Hodges acknowledges that getting a doctorate can open up more job possibilities, but counselors should first weigh the benefits with the cost, he says. That cost can be high, involving several additional years in graduate school and a large financial commitment.

If someone is considering pursuing a doctorate, Hodges advises them to seriously consider the following questions: Will a doctorate help you achieve your career vision? Do you have a support system (e.g., family, friends, an active self-care plan) to assist you in this pursuit? What value will the doctoral degree add? What is the return on the investment? Given the high cost of education today, manageable debt is one of the first things that people need to consider, he adds.

Perry recommends that counselors figure out their motivation — their “why” — before investing time and money in pursuit of a doctoral degree. For her, that “why” boiled down to anger, fear and uncertainty at the possibility of losing her job to budget cuts and the desire to diversify her career options.

For Preston, the decision to get a doctorate was a long time coming. She had entertained the idea more than once over the years, but the timing never felt right. Her kids were young, or she was busy with her own clinical practice. Plus, after taking out school loans for her master’s-degree program, she had promised herself that she would not pursue a doctorate unless she had financial help. (For more on Preston’s career decisions after graduation, see her contribution to Julius Austin and Jude Austin’s Surviving and Thriving in Your Counseling Program, published by ACA.)

Now, 15 years after earning her master’s degree, Preston says it is finally the right time for her. She just finished her first year as a doctoral student in the counselor education and supervision program at Old Dominion University in Virginia — with a tuition stipend.

What if I want to teach but don’t want to research?

There are ways to teach without having to research and publish. One option is to teach as an adjunct. Larger universities often require more research and publications, whereas adjunct faculty and some community college faculty positions don’t.

Conducting workshops is another way to teach others. Dasenbrook always wanted to teach, but because he didn’t have a doctorate, he knew it would be difficult for him to do so at a major university. Instead, he discovered that he could teach other counseling professionals how to improve their own skills and businesses through workshops. He has taught mediation skills for business and industry, and now he teaches workshops on how to start and build successful private practices. 

Hodges has noticed some universities are hiring clinical professors, which is a faculty position that focuses more on teaching and supervision. One of his colleagues at Niagara University was hired to oversee clinical placements and teach part time. She was drawn to the position because she doesn’t have any desire to do research. Hodges predicts there will be more options for clinical-type faculty in other university counseling programs in the future.

Should I get some work experience either before or during my doctoral program?

Preston thinks there is some value in having clinical experience before getting a doctoral degree. “When a professor is talking about a theory or technique in class, you’re coming in with another lens. You have familiarity with what that professor is talking about … because you have actually experienced it,” she explains.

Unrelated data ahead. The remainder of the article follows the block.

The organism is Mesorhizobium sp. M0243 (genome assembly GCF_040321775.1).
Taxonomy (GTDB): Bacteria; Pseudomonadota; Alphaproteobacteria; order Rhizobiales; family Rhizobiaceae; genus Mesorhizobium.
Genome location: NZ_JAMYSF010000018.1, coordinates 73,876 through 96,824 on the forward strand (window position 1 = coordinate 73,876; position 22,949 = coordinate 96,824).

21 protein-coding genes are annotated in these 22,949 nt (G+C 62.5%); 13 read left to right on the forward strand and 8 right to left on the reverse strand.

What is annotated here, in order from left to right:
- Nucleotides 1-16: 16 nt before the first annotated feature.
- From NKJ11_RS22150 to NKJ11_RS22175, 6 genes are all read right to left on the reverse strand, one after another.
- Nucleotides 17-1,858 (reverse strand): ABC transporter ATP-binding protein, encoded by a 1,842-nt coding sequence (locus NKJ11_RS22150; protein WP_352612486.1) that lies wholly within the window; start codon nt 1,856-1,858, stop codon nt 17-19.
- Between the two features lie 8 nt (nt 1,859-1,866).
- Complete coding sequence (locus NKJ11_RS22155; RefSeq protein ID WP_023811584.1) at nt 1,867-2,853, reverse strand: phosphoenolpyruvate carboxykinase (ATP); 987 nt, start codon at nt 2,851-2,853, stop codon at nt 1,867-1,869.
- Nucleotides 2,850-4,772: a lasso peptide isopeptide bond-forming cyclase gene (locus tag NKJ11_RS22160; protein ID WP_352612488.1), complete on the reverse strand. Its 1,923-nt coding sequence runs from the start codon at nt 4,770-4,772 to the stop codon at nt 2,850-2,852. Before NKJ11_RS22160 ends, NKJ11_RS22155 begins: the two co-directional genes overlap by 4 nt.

But there is also a benefit in going directly from a master’s program to a doctoral program, especially because it can be challenging to readjust to academic life once you leave, she adds.

When Hodges was in graduate school, he wanted to get as much practical experience as he could. He did internships while also working at agencies and career centers. He also took two years after earning his master’s degree in counseling to work in the field. Then, when he started his doctoral program, he worked part time at an agency during the school year and full time during the summer.

This experience allows him to speak from a real-life knowledge base, not just a theoretical one, when he teaches. Students appreciate the practical examples he provides, he says.

Several of Hodges’ students have also chosen to work in the counseling field for a few years before returning to school to earn a doctorate. They say those experiences can help counseling students determine whether a doctoral degree is the right path to pursue.

Hodges believes that is a good plan. He often advises counseling students who aren’t sure whether they want a doctorate to get a job in a clinic and get licensed first. Then, they can teach part time in a counseling program and decide what the next steps for their career should be.

Do I need practical experience as an educator?

“Academics [often] have very little professional practice because they tend to be separate careers,” Hodges points out. “But it’s really an advantage to have several years of experience working in direct services or maybe even running programs because you understand practical, day-to-day issues.”

Dasenbrook thinks that counselor educators should be licensed in the field in which they are teaching, and Preston says that some universities prefer employing educators who are licensed. Having practical experience in the settings they are teaching about allows educators to discuss real-world examples, which benefits students who want to become clinical counselors,